Therapist: First Responders ‘Need Intense Intervention’ for PTSD

Therapist: First Responders ‘Need Intense Intervention’ for PTSD

Kim understands firsthand the impact that work-related trauma can have on a family. She saw it in her marriage to a first responder. And she sees it as a therapist who has been practicing for almost three decades.

“A person with a career of emergency calls has accumulated trauma that builds up to cause intense symptoms,” she said. “It's hard to work and it's hard to be home. It's hard to remember things and concentrate and make decisions. They're irritable, they're sad and depressed and anxious, and it's hard just to function on a daily level.” 

As she put it, “They need intense intervention.”

Kim began referring her clients to The 11th Hour Trauma Retreat, which offers intensive therapy to first responders and military personnel suffering from Post-Traumatic Stress Disorder (PTSD) and other trauma. Once there, her clients spend a full week undergoing treatment, all of which can be paid for by California’s workers compensation system. 

It’s a therapeutic approach that has helped scores in public safety recover from job-related trauma, return to their profession and lead healthier lives. “I'm just so grateful to have the resource,” Kim said. “The ability to go and get that treatment quickly, over a short period of time, is what we want to do for somebody suffering so intensely.”

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‘Intensive Therapy, Almost Immediately’

Rachael Starr, founder of The 11th Hour, said that she often works with licensed therapists like Kim to provide clients with an immediate and effective intervention.

Police, firefighters, dispatchers and others who visit The 11th Hour have accommodations and transportation handled for them, and all receive a custom therapy plan. They then work one-on-one with a licensed therapist. Some also receive Eye Movement Desensitization and Reprocessing therapy, or EMDR, a well-established technique that helps people better process and then transcend traumatic events. 

“We give men and women in public safety a place where they can get intensive therapy almost immediately,” Starr said. “Weekly therapy is important, but it is not always enough to address a professional with a decade or more of accumulated trauma. The retreat model provides a unique approach, which then tees nicely into their work with a therapist back home.” 

Kim agrees that the continuity of care is one major advantage of working with The 11th Hour. “The people that I have sent have been in treatment with me, and then come back to treatment with me,” she said. “So there was a nice smooth transition between the two different treatment modalities.”

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‘A Normal Part of the Job’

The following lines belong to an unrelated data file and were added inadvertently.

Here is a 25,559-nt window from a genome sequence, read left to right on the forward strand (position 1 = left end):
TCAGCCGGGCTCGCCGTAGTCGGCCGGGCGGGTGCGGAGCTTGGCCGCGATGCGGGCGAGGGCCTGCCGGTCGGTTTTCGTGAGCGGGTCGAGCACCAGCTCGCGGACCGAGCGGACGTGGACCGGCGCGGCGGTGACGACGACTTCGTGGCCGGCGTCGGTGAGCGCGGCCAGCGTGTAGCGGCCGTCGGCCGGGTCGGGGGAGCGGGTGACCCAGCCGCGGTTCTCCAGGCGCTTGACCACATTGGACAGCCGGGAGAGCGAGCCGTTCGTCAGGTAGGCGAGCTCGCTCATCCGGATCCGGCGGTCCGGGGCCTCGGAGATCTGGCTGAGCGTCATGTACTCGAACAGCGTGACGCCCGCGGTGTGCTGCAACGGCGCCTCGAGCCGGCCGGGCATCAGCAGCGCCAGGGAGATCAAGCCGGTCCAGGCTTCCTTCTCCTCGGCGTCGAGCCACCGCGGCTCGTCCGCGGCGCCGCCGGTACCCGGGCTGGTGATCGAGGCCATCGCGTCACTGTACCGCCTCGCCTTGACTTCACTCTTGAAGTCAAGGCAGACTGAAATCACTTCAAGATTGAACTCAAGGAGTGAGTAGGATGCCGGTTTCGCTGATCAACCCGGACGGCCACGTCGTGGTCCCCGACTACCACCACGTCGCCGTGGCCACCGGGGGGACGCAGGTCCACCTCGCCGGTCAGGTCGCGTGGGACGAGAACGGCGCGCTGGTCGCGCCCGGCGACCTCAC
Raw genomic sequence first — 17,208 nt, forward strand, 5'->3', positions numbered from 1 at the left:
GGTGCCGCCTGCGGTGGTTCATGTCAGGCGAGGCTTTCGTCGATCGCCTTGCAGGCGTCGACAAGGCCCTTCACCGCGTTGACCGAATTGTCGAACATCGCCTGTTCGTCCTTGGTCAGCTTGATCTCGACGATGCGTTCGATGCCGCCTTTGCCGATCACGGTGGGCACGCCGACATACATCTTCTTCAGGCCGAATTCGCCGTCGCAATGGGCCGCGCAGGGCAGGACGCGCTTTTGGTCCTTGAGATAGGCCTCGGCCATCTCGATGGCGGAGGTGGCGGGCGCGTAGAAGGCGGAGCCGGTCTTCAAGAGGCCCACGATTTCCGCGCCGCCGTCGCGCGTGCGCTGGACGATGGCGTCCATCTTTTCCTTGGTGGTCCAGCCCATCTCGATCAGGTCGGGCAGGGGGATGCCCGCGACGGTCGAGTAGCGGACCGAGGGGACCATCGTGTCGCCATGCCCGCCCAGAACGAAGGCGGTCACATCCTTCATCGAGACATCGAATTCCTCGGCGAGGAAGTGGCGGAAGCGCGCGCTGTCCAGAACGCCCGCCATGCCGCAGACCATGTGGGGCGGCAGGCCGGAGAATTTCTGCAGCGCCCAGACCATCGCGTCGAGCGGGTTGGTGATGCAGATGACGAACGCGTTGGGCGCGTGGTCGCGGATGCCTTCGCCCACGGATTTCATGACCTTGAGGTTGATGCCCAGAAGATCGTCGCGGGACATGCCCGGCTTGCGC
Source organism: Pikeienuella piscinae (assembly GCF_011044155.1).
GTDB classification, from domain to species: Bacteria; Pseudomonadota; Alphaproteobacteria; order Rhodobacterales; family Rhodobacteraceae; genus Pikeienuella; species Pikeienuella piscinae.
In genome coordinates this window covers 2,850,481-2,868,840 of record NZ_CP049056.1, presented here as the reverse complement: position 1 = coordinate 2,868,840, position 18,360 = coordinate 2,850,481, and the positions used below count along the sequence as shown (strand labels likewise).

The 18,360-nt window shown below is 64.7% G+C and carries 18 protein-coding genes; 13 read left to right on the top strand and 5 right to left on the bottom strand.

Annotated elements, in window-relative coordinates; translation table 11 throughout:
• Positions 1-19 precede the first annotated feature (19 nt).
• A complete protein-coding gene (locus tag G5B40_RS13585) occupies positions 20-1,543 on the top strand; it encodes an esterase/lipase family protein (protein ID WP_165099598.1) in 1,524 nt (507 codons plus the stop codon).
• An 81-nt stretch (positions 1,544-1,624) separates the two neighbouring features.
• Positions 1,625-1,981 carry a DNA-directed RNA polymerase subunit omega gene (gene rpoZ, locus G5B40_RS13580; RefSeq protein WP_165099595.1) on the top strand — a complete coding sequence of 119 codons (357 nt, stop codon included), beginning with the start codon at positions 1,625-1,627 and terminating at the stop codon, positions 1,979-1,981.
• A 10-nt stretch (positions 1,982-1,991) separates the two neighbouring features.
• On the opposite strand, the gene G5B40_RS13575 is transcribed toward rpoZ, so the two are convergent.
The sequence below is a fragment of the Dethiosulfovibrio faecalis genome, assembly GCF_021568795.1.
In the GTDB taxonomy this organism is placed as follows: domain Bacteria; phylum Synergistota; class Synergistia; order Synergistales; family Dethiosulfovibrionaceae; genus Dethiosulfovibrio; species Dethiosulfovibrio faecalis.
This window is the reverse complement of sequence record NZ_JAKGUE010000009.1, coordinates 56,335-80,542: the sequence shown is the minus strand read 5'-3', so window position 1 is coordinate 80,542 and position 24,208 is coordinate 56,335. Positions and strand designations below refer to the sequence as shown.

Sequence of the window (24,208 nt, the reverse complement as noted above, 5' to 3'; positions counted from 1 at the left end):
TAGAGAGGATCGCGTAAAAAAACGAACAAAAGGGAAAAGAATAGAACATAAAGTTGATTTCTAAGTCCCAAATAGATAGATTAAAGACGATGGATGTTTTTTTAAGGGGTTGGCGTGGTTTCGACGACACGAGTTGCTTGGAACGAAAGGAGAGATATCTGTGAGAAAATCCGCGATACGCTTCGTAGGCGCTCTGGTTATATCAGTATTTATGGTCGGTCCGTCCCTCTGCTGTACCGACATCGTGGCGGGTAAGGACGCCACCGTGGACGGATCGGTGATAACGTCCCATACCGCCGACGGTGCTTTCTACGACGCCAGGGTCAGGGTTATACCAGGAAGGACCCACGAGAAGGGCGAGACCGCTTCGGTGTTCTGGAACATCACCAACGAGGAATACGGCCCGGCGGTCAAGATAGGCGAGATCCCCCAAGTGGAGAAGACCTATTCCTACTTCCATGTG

One common problem with treating first responders is that triggers can be found everywhere. “Firefighters often live in the community where they work,” Kim said. “So they pass places where they've been on calls, they hear sirens, they have heightened hyper vigilance and all those things make it difficult to function.” 

Trauma can also extend far beyond the workplace. First responders have childhood issues. They have families and mortgages. They are parents and spouses. Some struggle with substance abuse or other diagnoses that can complicate treatment. 

At the same time, many also have difficulty asking for help. At work, the culture does not always support mental health measures. At home, families often cannot relate to the intense situations experienced by those who work in public safety. The therapists at The 11th Hour all have years of experience treating first responders. Kim said it makes a world of difference. 

“These are difficult situations in that it's hard for the person going through it. It's painful and it's vulnerable,” she said. “Rachael puts people at ease. That’s the feedback I get. You're coming into open arms, and you feel immediately comfortable.”

While many departments have made serious progress providing mental health support, Kim says further recognition is needed that PTSD is likely to be a “normal situation” for many who work in public safety for years. Immersive therapy, she says, should be an enduring part of the solution. 

“My ultimate hope is that it will just be part of the process,” she said. “You keep your body in shape by going to regular workouts. You go to your continued education classes and you get your training and certification. You stay up on your mental health by handling the PTSD, and that's a normal part of the job. We have to have some form of treatment available for men and women so they can have a balanced family life, so they aren't losing sleep or being haunted by their job.”

Where to find the best trauma recovery retreat?

The 11th Hour Trauma Retreat serves first responders and military personnel on a referral basis, working with therapists, doctors, police departments, fire departments and other public agencies to provide people with the care they need. To learn more about our program, or to refer someone, call (772) 837-5988 or email rstarrmsw@gmail.com. Let’s talk.

Do you know a friend, family member or co-worker struggling with job-related trauma?


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